This New App Wants to Answer All Your Building Code Questions


© UpCodes

© UpCodes

Perhaps nothing can kill a project budget or give an owner heartburn quite like costly code fixes during (or in the worst case, after) construction. As architects, we do our best to navigate construction codes during design, but there’s no denying their complexity. Projects have to comply with multiple different codes at both the federal and local levels; different codes sometimes even contradict one another, leading to headaches for the design team.

However, a new website and mobile app hopes to make understanding and complying with building codes easier for architects and designers. “The solution we provide is a search engine tailored for architecture,” explains Scott Reynolds, co-founder of UpCodes. With his background in architecture, Reynolds has partnered with his brother Garrett Reynolds—who has a PhD in machine learning—and through UpCodes, the pair to ease some of that building code-driven frustration.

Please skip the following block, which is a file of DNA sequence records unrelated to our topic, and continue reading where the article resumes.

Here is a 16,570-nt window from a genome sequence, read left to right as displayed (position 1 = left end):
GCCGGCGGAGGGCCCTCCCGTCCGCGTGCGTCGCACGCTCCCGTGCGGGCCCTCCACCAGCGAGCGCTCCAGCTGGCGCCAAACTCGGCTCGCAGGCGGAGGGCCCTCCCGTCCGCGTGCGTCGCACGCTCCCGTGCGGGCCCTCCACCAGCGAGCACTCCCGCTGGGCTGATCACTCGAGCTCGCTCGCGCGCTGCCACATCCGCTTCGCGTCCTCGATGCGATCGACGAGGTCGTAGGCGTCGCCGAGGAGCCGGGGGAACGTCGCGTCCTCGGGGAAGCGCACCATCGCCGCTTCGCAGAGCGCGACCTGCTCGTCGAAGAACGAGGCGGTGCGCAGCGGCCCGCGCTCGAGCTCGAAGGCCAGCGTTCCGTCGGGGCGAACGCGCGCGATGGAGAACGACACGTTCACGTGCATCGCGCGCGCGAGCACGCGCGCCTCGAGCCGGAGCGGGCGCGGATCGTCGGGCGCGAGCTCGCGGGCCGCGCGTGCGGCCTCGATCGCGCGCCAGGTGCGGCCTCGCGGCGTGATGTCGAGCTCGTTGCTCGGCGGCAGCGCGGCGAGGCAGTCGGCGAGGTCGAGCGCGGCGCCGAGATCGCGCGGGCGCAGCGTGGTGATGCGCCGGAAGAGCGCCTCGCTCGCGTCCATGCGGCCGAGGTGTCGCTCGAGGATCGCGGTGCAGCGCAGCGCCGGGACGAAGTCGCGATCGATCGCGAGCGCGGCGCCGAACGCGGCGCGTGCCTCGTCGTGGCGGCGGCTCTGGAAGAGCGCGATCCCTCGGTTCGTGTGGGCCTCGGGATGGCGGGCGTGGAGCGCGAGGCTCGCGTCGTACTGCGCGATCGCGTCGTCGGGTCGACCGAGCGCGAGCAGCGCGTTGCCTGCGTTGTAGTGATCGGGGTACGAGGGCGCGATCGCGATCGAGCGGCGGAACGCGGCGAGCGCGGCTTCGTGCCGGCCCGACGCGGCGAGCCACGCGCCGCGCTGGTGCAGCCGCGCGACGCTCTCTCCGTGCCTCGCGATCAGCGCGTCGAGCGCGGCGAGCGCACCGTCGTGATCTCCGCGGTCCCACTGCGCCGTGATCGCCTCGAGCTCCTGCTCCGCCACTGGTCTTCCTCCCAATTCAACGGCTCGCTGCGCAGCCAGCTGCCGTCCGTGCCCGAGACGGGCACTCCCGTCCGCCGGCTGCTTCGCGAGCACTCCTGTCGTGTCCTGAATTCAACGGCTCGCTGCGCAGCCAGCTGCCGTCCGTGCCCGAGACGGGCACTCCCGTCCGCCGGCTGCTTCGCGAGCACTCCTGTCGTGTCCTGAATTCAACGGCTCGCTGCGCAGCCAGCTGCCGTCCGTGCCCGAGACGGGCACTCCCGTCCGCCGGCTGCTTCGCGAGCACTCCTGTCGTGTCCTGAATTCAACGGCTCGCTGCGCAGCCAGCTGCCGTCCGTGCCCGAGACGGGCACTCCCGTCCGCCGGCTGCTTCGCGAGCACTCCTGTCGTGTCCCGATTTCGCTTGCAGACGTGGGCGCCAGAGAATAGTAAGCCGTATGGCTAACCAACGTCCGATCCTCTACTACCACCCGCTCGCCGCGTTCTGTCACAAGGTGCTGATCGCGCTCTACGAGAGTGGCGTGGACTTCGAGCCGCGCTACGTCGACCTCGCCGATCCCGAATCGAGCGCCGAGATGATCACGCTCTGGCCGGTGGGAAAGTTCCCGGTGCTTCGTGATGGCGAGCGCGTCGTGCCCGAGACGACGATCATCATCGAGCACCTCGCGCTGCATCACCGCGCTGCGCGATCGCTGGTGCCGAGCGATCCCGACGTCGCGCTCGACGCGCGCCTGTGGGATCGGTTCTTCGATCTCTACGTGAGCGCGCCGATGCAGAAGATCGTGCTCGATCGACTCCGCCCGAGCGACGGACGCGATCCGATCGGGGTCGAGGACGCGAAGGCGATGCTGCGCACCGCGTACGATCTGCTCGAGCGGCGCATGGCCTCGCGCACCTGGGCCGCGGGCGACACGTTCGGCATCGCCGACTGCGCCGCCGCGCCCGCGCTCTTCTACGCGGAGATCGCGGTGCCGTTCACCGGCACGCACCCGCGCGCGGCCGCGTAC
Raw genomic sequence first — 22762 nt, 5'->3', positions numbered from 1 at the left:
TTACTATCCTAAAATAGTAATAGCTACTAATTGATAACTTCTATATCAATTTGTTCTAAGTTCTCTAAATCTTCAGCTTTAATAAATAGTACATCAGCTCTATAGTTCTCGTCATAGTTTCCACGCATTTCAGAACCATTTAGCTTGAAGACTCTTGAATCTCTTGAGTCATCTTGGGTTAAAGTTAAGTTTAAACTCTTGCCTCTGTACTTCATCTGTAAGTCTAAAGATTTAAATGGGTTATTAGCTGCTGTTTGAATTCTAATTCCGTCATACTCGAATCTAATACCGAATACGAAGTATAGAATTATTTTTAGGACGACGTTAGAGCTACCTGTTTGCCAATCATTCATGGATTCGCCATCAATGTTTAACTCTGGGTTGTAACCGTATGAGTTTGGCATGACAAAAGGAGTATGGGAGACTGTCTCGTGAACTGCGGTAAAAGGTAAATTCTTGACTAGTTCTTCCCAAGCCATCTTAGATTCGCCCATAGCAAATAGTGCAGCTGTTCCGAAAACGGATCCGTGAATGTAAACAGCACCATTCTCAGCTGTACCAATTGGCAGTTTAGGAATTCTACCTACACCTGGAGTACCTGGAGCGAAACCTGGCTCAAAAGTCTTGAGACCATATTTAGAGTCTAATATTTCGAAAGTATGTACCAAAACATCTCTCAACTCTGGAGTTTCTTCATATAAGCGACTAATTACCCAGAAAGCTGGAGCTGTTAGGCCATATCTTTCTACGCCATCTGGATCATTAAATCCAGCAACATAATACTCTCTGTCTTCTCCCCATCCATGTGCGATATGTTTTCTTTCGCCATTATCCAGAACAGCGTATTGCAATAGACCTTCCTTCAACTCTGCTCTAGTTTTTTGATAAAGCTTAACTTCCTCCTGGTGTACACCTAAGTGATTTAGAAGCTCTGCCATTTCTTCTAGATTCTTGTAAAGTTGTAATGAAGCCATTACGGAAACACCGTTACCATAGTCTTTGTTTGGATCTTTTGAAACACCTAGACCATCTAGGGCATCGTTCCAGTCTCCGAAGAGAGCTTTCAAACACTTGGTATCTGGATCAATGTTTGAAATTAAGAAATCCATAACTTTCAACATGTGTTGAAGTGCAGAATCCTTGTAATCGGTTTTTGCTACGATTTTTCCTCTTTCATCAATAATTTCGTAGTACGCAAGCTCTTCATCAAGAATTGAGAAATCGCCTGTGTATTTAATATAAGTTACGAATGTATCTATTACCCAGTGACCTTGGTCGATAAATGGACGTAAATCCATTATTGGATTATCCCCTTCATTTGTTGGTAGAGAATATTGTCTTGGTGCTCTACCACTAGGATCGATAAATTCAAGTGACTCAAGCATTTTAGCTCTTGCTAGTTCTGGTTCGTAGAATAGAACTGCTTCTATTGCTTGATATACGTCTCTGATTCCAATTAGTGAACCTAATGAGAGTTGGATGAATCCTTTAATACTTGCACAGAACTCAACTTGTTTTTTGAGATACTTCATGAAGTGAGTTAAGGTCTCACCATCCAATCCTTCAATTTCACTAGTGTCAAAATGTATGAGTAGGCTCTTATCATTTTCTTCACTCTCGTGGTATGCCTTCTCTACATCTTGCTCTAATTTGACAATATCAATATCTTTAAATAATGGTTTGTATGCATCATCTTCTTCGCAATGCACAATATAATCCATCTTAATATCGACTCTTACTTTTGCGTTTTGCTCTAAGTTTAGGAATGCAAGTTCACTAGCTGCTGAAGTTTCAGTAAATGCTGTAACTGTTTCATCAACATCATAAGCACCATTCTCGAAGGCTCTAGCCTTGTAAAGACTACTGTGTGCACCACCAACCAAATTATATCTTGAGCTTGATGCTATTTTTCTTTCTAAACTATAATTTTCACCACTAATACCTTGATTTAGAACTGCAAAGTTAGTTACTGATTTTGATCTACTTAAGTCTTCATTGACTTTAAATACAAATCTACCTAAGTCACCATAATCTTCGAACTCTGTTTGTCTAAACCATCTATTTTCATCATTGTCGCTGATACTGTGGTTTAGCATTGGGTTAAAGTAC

What UpCodes does is allow architects to select their jurisdiction and applicable codes before using the search engine, which then integrates data from all of the code publications, including amendments, to deliver the requested information. This can be a helpful tool for firms looking to work in unfamiliar jurisdictions, as well as for younger professionals working to become familiar with using building codes.


© UpCodes

© UpCodes

A large part of our mission has also been to empower younger architects, ones who may not have 15 years’ experience and familiarity with working on certain typologies. This gives the tools to those architects to have a much quicker understanding of the requirements as well as reducing some of the pressure on the more senior staff!
– Scott Reynolds


© UpCodes

© UpCodes